Excluding the roller bearings and the piston rings, everything else is hand made.


PS:
It will be interested to open a new thread to discuss about the “Breakthrough Engine that Answers a 133-year Challenge” (!!!) Hyundai claims.

Thanks
Manolis Pattakos

Rodak
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Re: 2 stroke thread (with occasional F1 relevance!)

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There is no way to control this thing. Suggestions to build a model with another engine system are good, as the issue of control could be investigated and, maybe, solved. Yeah, I know, you will post some drawings of bodies flying across the sky, but the reality is there is no mechanism for controlling the machine. With a hang glider or wing suit changes in c.g. can steer the machine, but you have no way to apply torque to change the position of the engine unit. Until you solve that this is a death machine. Yeah, you'll post a verbal rebuttal with pictures of a body hanging down from the rotors etc. etc. but this is not the reality. The 'pilot' has to have a mechanism of control and as you demonstrate there is no such thing. You don't have power to sustain horizontal flight, and I don't see any controls for throttle, etc.

All your 'pictures' show the pilot with his hands and legs flying about. How are the engine controls to be used? What sort of data does the pilot have? How does the pilot get flight information? Is there any sort of horizon? Maybe a bit of testing would be useful. You don't even know if this thing will be stable. I agree a vertical takeoff might be possible, but after that..... There is no control for yaw, pitch, or attitude except some words..... I am not new to this game and this is a disaster waiting for the first flight to happen. You have not demonstrated any stability calculations except to aver that the pilot will be able to fling his or her legs about and somehow achieve flight. Damn.

manolis
manolis
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Re: 2 stroke thread (with occasional F1 relevance!)

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Hello Rodak.

At the middle of the previous page it is the "Pendulum rocket fallacy" article of Jim Bowery.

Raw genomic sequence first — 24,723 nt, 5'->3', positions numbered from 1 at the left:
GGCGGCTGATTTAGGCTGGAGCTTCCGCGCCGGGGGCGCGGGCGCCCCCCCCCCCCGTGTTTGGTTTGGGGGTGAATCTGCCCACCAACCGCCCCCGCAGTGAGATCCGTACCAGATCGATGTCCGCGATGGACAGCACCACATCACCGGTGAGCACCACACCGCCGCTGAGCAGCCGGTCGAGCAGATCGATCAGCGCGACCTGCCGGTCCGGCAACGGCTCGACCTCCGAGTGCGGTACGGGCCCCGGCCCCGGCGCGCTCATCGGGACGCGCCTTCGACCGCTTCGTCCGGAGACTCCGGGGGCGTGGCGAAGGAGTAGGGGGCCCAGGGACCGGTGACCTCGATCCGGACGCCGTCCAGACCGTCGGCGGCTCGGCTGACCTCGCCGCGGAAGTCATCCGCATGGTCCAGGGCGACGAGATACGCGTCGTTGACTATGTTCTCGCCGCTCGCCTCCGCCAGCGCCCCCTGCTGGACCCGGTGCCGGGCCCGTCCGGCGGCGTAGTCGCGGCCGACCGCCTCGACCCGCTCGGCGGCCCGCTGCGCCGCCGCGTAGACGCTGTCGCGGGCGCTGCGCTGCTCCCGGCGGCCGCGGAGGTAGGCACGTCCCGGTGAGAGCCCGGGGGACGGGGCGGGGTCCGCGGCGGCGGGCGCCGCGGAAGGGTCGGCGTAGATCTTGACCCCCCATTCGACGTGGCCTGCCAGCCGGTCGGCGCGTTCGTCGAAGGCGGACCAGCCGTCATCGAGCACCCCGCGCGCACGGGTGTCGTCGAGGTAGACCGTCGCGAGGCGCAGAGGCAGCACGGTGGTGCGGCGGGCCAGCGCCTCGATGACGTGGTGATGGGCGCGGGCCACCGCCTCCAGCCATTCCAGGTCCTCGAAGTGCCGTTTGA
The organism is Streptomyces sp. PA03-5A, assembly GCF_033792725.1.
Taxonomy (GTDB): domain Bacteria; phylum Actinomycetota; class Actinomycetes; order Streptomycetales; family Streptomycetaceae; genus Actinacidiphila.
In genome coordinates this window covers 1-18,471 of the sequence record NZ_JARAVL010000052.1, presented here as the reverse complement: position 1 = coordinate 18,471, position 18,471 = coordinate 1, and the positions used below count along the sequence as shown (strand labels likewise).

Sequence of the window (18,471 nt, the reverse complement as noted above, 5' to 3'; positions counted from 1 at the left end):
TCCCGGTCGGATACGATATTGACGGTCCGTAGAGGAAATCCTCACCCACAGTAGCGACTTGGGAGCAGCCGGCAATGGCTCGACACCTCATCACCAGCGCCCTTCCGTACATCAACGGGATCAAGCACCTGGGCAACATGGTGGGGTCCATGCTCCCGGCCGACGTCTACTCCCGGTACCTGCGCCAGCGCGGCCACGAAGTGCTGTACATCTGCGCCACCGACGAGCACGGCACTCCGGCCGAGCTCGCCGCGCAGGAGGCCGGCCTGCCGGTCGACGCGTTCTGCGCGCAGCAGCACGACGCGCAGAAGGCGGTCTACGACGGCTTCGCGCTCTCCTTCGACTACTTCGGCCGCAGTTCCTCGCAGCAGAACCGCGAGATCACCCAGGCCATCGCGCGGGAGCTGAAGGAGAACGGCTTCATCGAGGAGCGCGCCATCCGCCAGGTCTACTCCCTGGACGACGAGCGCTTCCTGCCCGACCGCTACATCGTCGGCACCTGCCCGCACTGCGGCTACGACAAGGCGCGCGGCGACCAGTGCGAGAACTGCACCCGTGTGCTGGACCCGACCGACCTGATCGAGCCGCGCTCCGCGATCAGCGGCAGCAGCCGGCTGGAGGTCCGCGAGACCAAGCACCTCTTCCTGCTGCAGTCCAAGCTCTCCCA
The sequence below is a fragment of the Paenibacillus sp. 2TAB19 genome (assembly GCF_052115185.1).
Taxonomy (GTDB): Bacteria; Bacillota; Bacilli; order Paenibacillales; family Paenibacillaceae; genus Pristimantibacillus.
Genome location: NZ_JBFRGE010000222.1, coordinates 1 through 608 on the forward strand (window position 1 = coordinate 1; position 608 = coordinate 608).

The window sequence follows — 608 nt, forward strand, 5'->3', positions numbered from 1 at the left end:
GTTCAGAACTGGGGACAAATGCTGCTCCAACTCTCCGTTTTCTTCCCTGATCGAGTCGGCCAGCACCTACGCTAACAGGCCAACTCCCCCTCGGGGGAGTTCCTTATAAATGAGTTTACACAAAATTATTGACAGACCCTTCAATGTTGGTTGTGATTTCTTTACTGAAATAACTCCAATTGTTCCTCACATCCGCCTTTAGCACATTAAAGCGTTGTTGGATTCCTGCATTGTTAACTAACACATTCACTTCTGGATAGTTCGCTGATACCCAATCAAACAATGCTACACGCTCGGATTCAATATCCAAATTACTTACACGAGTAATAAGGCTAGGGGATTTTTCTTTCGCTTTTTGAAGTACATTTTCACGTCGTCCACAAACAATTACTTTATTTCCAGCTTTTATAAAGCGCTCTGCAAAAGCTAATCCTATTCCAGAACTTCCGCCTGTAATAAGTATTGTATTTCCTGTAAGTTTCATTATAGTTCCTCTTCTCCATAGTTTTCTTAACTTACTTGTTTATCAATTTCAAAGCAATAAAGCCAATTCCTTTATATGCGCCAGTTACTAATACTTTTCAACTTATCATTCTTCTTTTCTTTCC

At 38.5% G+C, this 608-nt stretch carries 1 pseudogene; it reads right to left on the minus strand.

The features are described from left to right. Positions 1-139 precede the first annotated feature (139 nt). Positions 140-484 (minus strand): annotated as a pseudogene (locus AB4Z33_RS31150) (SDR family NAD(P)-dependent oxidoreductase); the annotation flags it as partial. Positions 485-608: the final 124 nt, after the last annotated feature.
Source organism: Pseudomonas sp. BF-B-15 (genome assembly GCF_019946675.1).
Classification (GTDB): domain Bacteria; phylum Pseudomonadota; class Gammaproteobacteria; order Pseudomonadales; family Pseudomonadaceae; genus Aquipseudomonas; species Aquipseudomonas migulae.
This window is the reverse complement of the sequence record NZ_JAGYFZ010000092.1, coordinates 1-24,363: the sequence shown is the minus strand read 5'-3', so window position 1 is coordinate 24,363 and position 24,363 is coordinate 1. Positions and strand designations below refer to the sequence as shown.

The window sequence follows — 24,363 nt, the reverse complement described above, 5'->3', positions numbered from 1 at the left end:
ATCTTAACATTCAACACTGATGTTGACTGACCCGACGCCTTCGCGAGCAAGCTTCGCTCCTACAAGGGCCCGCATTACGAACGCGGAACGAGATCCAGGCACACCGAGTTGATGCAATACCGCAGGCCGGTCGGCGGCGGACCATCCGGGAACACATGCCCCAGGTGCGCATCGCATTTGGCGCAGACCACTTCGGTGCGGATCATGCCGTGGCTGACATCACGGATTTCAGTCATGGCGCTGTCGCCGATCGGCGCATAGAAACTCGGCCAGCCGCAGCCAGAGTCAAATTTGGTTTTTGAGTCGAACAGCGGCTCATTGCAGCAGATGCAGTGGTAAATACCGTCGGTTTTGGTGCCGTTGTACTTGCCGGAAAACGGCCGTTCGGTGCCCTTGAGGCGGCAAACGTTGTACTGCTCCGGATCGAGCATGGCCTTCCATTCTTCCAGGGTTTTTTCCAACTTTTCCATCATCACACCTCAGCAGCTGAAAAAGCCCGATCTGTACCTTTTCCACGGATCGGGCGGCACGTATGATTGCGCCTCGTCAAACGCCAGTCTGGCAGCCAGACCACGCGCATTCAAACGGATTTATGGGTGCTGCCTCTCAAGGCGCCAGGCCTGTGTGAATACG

Please re-read it and let me know your objections, if any.

Thanks
Manolis Pattakos

Pinger
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Re: 2 stroke thread (with occasional F1 relevance!)

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manolis wrote:
Thu Mar 19, 2020 3:13 pm
Hello all.


The four white sprockets are plastic PLA (3D printed); they are to be made of aluminum A356 cast, and their teeth be machined with a CNC milling machine.
Cheaper and easier to source existing camshaft sprockets - surely?

manolis
manolis
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Re: 2 stroke thread (with occasional F1 relevance!)

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Hello Pinger.

You right:
"Cheaper and easier to source existing camshaft sprockets - surely?"

No.

Each sprocket is to be rotatably mounted by roller bearing(s) on one of the two side pipes of the Portable Flyer (by the side pipes the pair of the two engines are secured to the saddle; through these side pipes they pass the fuel and the control (gas cable etc) to the engines).

Each sprocket of the Portable Flyer passes half of the power of the engine. A crankshaft sprocket passes only the power required to open the valves of the engine (typically: less than 1kW).

Another "cheaper and easier" solution would be the sprockets used in the "belt / sprockets" final transmission of motorcycles.
But, again, you have to find the proper size / form, and then you have to modify and support it.

At the end, it appears “cheaper and easier” (i.e. better) to start from scratch and make the parts as you want them to be.


Worth to mention:

While you can choose the width of the tooth belt as you like (say, 25mm, 27mm, 28.5mm,40mm,100mm etc) the number of teeth (which defines the "pitch" length) of the available tooth belts is not increasing one by one:

Image

For instance, if the belt with the 120 teeth is short, your only option is to go to 130 teeth, which means (130-120)*8mm = 80mm longer pitch length, or some 40mm longer axis-to-axis distance).


By the way, is it clear how the belts of the Portable Flyer are tensioned?

Thanks
Manolis Pattakos